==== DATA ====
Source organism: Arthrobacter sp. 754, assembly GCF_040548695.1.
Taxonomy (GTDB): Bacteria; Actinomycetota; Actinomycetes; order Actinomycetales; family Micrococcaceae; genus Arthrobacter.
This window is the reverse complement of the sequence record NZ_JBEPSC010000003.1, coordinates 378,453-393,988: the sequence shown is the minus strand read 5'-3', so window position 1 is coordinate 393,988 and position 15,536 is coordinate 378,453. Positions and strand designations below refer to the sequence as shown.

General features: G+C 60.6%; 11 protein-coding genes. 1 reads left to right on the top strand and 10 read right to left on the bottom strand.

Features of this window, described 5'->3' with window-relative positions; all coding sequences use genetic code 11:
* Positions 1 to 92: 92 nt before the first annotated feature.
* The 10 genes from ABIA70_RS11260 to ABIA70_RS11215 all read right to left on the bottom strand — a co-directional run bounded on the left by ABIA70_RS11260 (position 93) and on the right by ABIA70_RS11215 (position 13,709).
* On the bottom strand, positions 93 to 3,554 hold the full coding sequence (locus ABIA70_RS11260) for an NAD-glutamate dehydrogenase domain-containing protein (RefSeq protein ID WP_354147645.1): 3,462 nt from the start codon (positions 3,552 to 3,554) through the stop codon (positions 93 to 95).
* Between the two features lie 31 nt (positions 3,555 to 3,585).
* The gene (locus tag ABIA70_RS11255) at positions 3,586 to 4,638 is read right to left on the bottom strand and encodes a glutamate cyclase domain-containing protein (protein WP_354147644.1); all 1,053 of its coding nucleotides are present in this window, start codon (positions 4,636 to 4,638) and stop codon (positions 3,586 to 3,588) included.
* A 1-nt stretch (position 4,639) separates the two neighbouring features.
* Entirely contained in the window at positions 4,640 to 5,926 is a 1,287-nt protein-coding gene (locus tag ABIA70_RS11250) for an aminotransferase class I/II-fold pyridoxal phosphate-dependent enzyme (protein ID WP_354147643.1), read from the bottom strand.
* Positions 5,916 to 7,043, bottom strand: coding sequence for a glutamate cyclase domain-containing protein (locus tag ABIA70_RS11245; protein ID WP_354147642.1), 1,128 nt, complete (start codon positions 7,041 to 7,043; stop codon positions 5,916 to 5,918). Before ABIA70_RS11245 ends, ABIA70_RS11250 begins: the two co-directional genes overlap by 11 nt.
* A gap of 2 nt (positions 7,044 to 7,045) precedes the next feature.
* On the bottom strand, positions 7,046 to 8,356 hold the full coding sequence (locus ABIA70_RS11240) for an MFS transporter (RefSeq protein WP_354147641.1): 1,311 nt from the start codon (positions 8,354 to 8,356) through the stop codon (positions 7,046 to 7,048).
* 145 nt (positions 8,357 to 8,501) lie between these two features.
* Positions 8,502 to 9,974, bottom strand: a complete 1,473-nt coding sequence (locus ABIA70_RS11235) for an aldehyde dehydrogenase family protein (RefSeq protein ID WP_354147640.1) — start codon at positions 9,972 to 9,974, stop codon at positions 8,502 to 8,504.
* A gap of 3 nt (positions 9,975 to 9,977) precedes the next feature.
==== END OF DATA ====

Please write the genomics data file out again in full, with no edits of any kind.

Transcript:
Source organism: Arthrobacter sp. 754, assembly GCF_040548695.1.
Taxonomy (GTDB): Bacteria; Actinomycetota; Actinomycetes; order Actinomycetales; family Micrococcaceae; genus Arthrobacter.
This window is the reverse complement of the sequence record NZ_JBEPSC010000003.1, coordinates 378,453-393,988: the sequence shown is the minus strand read 5'-3', so window position 1 is coordinate 393,988 and position 15,536 is coordinate 378,453. Positions and strand designations below refer to the sequence as shown.

General features: G+C 60.6%; 11 protein-coding genes. 1 reads left to right on the top strand and 10 read right to left on the bottom strand.

Features of this window, described 5'->3' with window-relative positions; all coding sequences use genetic code 11:
* Positions 1 to 92: 92 nt before the first annotated feature.
* The 10 genes from ABIA70_RS11260 to ABIA70_RS11215 all read right to left on the bottom strand — a co-directional run bounded on the left by ABIA70_RS11260 (position 93) and on the right by ABIA70_RS11215 (position 13,709).
* On the bottom strand, positions 93 to 3,554 hold the full coding sequence (locus ABIA70_RS11260) for an NAD-glutamate dehydrogenase domain-containing protein (RefSeq protein ID WP_354147645.1): 3,462 nt from the start codon (positions 3,552 to 3,554) through the stop codon (positions 93 to 95).
* Between the two features lie 31 nt (positions 3,555 to 3,585).
* The gene (locus tag ABIA70_RS11255) at positions 3,586 to 4,638 is read right to left on the bottom strand and encodes a glutamate cyclase domain-containing protein (protein WP_354147644.1); all 1,053 of its coding nucleotides are present in this window, start codon (positions 4,636 to 4,638) and stop codon (positions 3,586 to 3,588) included.
* A 1-nt stretch (position 4,639) separates the two neighbouring features.
* Entirely contained in the window at positions 4,640 to 5,926 is a 1,287-nt protein-coding gene (locus tag ABIA70_RS11250) for an aminotransferase class I/II-fold pyridoxal phosphate-dependent enzyme (protein ID WP_354147643.1), read from the bottom strand.
* Positions 5,916 to 7,043, bottom strand: coding sequence for a glutamate cyclase domain-containing protein (locus tag ABIA70_RS11245; protein ID WP_354147642.1), 1,128 nt, complete (start codon positions 7,041 to 7,043; stop codon positions 5,916 to 5,918). Before ABIA70_RS11245 ends, ABIA70_RS11250 begins: the two co-directional genes overlap by 11 nt.
* A gap of 2 nt (positions 7,044 to 7,045) precedes the next feature.
* On the bottom strand, positions 7,046 to 8,356 hold the full coding sequence (locus ABIA70_RS11240) for an MFS transporter (RefSeq protein WP_354147641.1): 1,311 nt from the start codon (positions 8,354 to 8,356) through the stop codon (positions 7,046 to 7,048).
* 145 nt (positions 8,357 to 8,501) lie between these two features.
* Positions 8,502 to 9,974, bottom strand: a complete 1,473-nt coding sequence (locus ABIA70_RS11235) for an aldehyde dehydrogenase family protein (RefSeq protein ID WP_354147640.1) — start codon at positions 9,972 to 9,974, stop codon at positions 8,502 to 8,504.
* A gap of 3 nt (positions 9,975 to 9,977) precedes the next feature.